Standard & Poor’s said it cut its long-term sovereign credit rating on the Republic of Ireland to 'A' from 'AA-' and its short-term rating to 'A-1' from 'A-1+'.

The lower ratings reflect our view that the Irish government will have to shoulder additional costs associated with further capital injections into Ireland's troubled banking system, explained S&P's credit analyst Frank Gill. We expect the government to be given access to a joint loan program extended by the European Union (EU) and the International Monetary Fund (IMF).

S&P indicated that were it not for this support, the sovereign rating would be under even greater pressure due to its view of the liquidity challenges posed by Ireland's banking system.

“At over three times GDP, Ireland's stock of domestic credit is among the highest in the eurozone, and will likely weigh on the timing and trajectory of a recovery of domestic demand over the medium term,” Gill added.

We think it reasonable to expect that the EU-IMF program currently being negotiated should help Ireland manage its downsizing of the commercial banks' balance sheets.”

S&P further said that the announcement of an external anchor in the form of an EU-IMF program might instill confidence in financial sector liquidity, but will in our view not reduce the government's large contingent liabilities or eliminate the negative macroeconomic pressures weighing on asset quality.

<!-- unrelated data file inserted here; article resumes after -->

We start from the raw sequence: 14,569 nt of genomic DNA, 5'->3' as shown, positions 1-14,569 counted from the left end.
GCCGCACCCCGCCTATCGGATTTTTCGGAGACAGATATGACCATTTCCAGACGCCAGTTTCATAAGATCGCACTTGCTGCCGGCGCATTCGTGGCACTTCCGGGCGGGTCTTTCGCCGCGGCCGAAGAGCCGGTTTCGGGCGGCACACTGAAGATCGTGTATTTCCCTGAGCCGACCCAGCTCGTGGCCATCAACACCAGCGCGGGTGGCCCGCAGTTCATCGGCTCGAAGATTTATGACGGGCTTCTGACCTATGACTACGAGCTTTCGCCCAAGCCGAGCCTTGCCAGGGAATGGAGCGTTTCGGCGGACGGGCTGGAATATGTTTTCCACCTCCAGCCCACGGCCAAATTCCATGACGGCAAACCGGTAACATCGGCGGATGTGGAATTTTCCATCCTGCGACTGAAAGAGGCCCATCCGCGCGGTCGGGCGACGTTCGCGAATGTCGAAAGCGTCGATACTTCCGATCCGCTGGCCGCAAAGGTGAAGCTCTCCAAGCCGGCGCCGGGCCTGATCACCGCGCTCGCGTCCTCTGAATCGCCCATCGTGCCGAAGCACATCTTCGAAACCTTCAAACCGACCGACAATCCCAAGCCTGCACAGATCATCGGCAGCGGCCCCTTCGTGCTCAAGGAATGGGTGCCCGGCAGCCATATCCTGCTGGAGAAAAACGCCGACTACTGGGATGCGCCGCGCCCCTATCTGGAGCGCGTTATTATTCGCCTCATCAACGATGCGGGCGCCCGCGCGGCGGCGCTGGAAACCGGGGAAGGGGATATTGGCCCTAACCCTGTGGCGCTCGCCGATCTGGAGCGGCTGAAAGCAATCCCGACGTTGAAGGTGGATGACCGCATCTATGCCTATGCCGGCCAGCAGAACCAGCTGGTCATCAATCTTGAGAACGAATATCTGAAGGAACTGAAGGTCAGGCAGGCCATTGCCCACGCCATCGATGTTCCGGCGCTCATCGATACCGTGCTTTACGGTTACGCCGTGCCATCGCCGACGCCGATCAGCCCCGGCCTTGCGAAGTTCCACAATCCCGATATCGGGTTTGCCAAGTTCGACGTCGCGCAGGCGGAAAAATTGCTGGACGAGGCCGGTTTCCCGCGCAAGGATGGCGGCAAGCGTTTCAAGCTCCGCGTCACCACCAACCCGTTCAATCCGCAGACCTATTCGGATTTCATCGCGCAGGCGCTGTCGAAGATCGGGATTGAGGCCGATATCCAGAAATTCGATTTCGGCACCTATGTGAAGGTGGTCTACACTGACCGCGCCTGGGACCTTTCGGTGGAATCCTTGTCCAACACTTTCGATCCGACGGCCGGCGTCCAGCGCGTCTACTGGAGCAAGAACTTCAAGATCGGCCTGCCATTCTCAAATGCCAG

Moreover, S&P noted, with domestic demand in Ireland unlikely to recover until 2012, Irish gross debt-to-GDP at end 2011 looks set to exceed the agency’s previous projections of 120 percent of GDP.

“Due to the rigidities of Ireland's monetary framework and the uncertain outlook for external demand, deflation continues to represent a key risk to the government's tax receipts,” S&P explained.

S&P warned that there is the possibility of another downgrade if the negotiations over the terms of the IMF-EU program or over Ireland's 2011 budget fail to stanch wholesale funding outflows.

The outlook for future costs to the government from financial retrenchment remains uncertain, Gill said. In our view, Ireland's banking system will take several years to downsize.

Until then, S&P noted, the banking system is unlikely to be in a position to support the country's economic growth.

As a result of the high overhang of private debt, fiscal austerity, and the uneven outlook for external demand in Europe, S&P now forecasts “close to zero” nominal GDP growth for 2011 and 2012.

“We do not envisage GDP exceeding 2 percent a year in real terms before 2013,” S&P added.